Traditional rulers in the Upper East region, where open defecation freely practised by 75% of residents has become so ‘fashionable’ that some offenders can even afford to take a selfie whilst squatting in public, have likened themselves to “toothless bulldogs” in the fight against the “appalling norm”.
The disturbed-looking chiefs, backed by queen mothers, said they could have put a stop to people turning to a bush or an open drain to answer the call of nature had democracy not stripped them of their powers.
This concern came up strongly as the Government of Ghana, the United Nations Children’s Fund (UNICEF) and the Government of Canada, as part of a joint “Social Norms Campaign”, launched a crusade dubbed “Open Defecation-free Ghana Campaign” Thursday in the region’s capital, Bolgatanga.
“We say democracy. Freedom of everything. Freedom to the extent that we have to [defecate] even in front of our homes and nobody can talk. The chiefs had the power to deal with anybody for committing a crime like that. Today, let a chief sanction anybody for [open defecation]. He (the wrongdoer) would send you (the chief) to court and take a lawyer and the lawyer would begin ‘putting unto’ the chief,” remarked the Vice President of the Upper East Regional House of Chiefs, Naba Baba Salifu Atamale Lemyaruum, who is also the Paramount Chief of Bongo.
Participants, hosted in a Ghana National Association of Teachers (GNAT) hall wreathed everywhere in stop-open-defecation banners, took turns to sign on a broad white sheet their pledge to help actualise by 2019 a region and a Ghana where people no longer defecate irresponsibly.
“It is we who have caused all this issue. The powers that the chiefs had have been taken away from the chiefs and the chiefs now look like toothless bulldogs. We are no longer as strong as we used to be. But [trust] me, if they had restored those powers to us, we [would not] need to sit here to pledge that nobody should defecate [openly]. I would make sure that if you defecate and you are caught in Bongo I know what I would do to you.
“But we don’t have the backing; so that’s why we are also [recoiling]. I’m standing here on behalf of my colleagues to plead with the President that he should give the chiefs the legal backing so that if we get anybody committing such a crime, we can take sanctions,” added Naba Lemyaruum.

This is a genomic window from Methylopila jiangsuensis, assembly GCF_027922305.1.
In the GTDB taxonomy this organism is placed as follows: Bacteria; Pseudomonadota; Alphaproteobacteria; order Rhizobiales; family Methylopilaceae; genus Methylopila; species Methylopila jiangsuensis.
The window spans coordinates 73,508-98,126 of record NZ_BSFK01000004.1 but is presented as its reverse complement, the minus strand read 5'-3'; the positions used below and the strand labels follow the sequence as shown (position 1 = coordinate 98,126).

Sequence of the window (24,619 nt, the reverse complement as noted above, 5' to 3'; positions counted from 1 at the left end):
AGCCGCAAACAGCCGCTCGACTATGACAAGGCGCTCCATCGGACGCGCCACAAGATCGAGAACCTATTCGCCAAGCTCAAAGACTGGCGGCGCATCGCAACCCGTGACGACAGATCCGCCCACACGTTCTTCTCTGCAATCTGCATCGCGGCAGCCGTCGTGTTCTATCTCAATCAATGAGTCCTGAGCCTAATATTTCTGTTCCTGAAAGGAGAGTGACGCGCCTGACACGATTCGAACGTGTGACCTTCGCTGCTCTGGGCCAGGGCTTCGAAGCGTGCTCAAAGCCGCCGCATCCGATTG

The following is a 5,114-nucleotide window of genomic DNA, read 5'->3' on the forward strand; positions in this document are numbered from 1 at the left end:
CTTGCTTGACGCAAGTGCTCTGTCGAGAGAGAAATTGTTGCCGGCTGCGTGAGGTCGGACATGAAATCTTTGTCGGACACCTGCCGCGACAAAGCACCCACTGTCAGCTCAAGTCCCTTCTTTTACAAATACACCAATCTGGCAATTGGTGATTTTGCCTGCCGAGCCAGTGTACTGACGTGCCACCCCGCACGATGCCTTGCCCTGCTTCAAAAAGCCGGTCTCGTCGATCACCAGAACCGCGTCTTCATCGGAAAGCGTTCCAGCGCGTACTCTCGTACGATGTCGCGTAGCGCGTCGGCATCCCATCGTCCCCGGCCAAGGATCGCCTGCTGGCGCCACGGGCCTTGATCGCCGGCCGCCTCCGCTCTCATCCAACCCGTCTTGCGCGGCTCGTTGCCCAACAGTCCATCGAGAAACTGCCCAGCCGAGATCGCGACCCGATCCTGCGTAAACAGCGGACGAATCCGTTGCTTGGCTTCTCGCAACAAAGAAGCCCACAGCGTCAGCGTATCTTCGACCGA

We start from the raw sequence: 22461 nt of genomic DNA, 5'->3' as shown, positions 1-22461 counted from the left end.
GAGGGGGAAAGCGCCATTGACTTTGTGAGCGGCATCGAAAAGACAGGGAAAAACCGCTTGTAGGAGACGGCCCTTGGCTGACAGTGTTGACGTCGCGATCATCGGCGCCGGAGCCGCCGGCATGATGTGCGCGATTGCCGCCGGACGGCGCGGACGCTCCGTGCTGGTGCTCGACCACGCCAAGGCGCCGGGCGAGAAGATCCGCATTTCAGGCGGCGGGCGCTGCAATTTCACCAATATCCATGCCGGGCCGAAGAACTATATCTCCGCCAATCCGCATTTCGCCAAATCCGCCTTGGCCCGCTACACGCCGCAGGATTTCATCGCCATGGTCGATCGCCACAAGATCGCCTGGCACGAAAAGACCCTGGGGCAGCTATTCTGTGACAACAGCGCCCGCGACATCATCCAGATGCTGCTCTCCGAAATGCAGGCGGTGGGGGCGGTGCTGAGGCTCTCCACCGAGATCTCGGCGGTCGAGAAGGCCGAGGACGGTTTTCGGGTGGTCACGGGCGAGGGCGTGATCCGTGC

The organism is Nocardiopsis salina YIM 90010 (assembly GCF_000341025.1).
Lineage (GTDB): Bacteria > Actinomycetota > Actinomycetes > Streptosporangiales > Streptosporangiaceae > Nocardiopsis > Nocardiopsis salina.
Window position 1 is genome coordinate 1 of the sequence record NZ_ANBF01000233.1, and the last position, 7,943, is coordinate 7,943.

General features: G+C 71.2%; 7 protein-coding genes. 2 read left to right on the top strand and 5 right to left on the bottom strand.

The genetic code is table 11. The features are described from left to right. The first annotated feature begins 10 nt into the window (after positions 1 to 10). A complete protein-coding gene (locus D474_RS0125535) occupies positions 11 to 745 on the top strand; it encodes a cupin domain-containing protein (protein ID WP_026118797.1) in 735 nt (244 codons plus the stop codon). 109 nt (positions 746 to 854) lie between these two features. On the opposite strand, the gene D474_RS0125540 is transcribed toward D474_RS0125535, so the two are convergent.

Failing Districts and Proposed Embargo
A Community-Led Total Sanitation (CTLS) programme, introduced by the Government of Ghana and UNICEF under the Rural Sanitation Model and Strategy, is being implemented in the region’s 3 municipalities and 10 districts to abolish open defecation through a demand for construction of household latrines.
A total of 47 settlements in the region, which has 1,990 communities, were declared open-defecation-free (ODF) under the programme in 2016. And a total of 134 communities in the same region, since the beginning of 2017, have been certified as free of the practice.
Highlights of the CLTS performances of the various municipalities and districts shown at Thursday’s launch left a sour taste in the mouths of the audience as three areas, including the regional capital, scored “zero percent”. The “zero percent” means there is not a single community in that district or municipality that has stopped defecating openly. The Nabdam District and the Kassena-Nankana Municipality also scored 0%.
Whilst the Builsa North and the Builsa South attained 18% and 20% respectively, only 41% of the communities in the Garu-Tempane District and 13% of the areas in the Bawku Municipality are said to be open-defecation-free today. The Talensi District reached 5%; the Pusiga District, 4%; the Bawku West District, 39%; the Kassena-Nankana West District, 12% and the Binduri District, 20%.
A disappointed Paramount Chief of Bongo, who bowed his head and held it in his hands after the Bongo District was mentioned to have scored only 8%, returned to the podium with a strong word for underperforming municipalities and districts.
“The sanctions we can issue against nonperforming districts is to place embargo on their Common Fund. The one million Ghana cedis hasn’t come in. The Common Fund is always available. If the districts are not enforcing the byelaws against open defecation, place embargo on their Common Fund,” he told government.
Landlords Converting Latrines into Rooms
Acting Upper East Regional Chief Director, Alhaji Mahamadu A. Azonko, who represented the Upper East Regional Minister, Rockson Ayine Bukari, at the event sighed with grief as the region failed to cross a 50% mark in the CLTS assessment.
“Even the cat buries its faeces. So, why should a human display his own faeces? I think the power to deal with this issue rests squarely with the assemblies. Nobody is supposed to be given approval for a plan to put up any structure or infrastructure if there is not incorporated into it a sanitary facility. But we go ahead to grant approval.
“And the owners of such facilities also go ahead to even convert household latrines into rooms because they want to rent out more rooms to make more money. It looks like Ghanaians, we are gradually selling our own birthrights, our own dignity just because we want to line our pockets with money,” he observed.
The Regional Minister, in a speech read by the Chief Director, acknowledged the inroads made so far through the CLTS, saying the rise in the number of ODF communities in the region called for commendations and that more needed to be done.
Charles Nachinab, a Water, Sanitation and Hygiene (WASH) officer who delivered a speech at the event on behalf of UNICEF, urged the region to be the first in the country to attain ODF status.
“I know you can because this year you have been the only region that has achieved your ODF target under the GoG-UNICEF WASH Programme. Indeed, you have even gone beyond the required 100% to achieve 134 ODFs against a target of 127,” said UNICEF.